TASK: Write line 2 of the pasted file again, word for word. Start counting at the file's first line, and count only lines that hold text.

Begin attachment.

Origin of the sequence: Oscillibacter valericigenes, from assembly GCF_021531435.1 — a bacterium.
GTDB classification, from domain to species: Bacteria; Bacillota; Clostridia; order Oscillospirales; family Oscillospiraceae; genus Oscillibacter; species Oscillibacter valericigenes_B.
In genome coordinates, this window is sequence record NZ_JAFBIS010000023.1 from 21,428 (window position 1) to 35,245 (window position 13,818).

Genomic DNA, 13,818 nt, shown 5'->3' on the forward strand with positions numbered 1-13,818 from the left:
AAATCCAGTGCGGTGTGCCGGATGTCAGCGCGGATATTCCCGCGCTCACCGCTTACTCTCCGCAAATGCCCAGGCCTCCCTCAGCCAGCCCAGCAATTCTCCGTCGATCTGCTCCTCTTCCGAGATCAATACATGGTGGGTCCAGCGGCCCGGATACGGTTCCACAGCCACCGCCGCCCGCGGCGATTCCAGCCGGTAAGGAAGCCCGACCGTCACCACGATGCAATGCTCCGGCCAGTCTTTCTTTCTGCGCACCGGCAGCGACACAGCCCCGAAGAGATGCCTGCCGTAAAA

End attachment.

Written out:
GTDB classification, from domain to species: Bacteria; Bacillota; Clostridia; order Oscillospirales; family Oscillospiraceae; genus Oscillibacter; species Oscillibacter valericigenes_B.